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J Clin Pharmacol. 1989 Nov;29(11):1017-25.

Meptazinol and morphine in postoperative pain assessed with a new method for onset and duration.

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  • 1Department of Surgery, New York Infirmary-Beekman Downtown Hospital, New York, NY.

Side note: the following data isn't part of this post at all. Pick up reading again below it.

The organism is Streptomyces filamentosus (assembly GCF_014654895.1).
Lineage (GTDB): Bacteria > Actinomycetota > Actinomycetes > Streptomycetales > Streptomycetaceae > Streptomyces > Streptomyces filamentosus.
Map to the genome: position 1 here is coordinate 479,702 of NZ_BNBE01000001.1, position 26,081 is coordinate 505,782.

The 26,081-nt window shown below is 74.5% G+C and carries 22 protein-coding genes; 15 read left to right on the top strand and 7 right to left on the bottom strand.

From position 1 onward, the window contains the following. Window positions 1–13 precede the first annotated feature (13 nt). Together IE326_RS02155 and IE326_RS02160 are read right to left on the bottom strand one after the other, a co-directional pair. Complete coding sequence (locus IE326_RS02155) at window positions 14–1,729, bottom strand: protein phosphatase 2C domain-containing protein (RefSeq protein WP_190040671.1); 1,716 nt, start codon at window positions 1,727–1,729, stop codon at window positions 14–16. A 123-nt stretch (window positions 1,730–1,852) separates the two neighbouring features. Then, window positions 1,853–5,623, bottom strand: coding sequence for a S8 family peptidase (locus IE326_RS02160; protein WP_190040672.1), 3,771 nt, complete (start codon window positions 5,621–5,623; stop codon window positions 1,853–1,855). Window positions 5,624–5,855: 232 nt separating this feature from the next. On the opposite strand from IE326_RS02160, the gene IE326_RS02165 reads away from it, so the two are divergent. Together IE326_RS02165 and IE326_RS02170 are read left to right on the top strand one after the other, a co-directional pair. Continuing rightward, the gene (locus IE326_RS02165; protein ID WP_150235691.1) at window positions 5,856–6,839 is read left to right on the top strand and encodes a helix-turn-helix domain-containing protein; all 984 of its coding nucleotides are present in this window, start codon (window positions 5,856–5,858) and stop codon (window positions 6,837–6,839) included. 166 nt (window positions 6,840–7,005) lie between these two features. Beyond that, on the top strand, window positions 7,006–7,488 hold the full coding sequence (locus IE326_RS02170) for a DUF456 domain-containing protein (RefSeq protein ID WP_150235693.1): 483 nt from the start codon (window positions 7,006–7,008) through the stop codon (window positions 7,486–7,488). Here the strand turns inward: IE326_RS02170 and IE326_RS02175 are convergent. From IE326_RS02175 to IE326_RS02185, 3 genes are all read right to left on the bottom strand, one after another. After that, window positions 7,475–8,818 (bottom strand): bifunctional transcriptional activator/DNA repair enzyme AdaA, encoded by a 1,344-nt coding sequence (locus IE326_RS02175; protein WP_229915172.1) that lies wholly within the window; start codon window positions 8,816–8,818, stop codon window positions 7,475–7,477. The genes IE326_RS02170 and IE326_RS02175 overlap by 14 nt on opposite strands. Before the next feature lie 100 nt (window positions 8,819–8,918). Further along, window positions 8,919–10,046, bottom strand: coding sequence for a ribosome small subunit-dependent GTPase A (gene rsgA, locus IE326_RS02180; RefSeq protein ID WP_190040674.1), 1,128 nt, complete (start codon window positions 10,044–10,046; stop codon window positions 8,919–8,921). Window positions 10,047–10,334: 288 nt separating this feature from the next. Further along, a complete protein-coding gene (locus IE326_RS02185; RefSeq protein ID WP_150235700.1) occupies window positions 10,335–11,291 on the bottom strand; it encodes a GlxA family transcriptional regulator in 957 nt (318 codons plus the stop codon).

Meptazinol, m-(3-ethyl-1-methyl-hexahydro-1-H-azepin-3-yl) phenol hydrochloride is a centrally active opioid analgesic with a specificity for the mu-1 receptor. It has been reported to lack many of the side effects commonly observed with morphine and morphinelike drugs in man. The objective of this study was to assess the analgesic efficacy and safety of meptazinol (50 mg and 100 mg) relative to morphine (5 mg and 10 mg) when administered intramuscularly for the treatment of postoperative pain. In addition, a new clinical method for measuring onset and duration and a statistical technique for evaluating the study data are presented. One hundred and seventeen patients were evaluated for 6 hours in a randomized double blind, single dose, parallel-groups trial. Estimates of relative potency for hourly pain and relief parameters, and the summary variables sum of pain intensity differences (SPID) and total pain relief (TOTPAR) were performed. The estimate of relative potency of meptazinol to morphine for pain relief was 0.19 at 1/2 hour (i.e. 100 mg of meptazinol was approximately equivalent to 20 mg of morphine). Thereafter, there was a rapid decline of efficacy for meptazinol, with a relative potency estimate of 0.12 at 1 hour and 0.06 at 2 hours. The distribution functions for several time related events were estimated including time to onset, duration and time to remedication. The two drugs had approximately equal onset, but meptazinol had significantly shorter duration. More patients on meptazinol required remedication with a rescue analgesic and at an earlier time than patients on morphine.(ABSTRACT TRUNCATED AT 250 WORDS)

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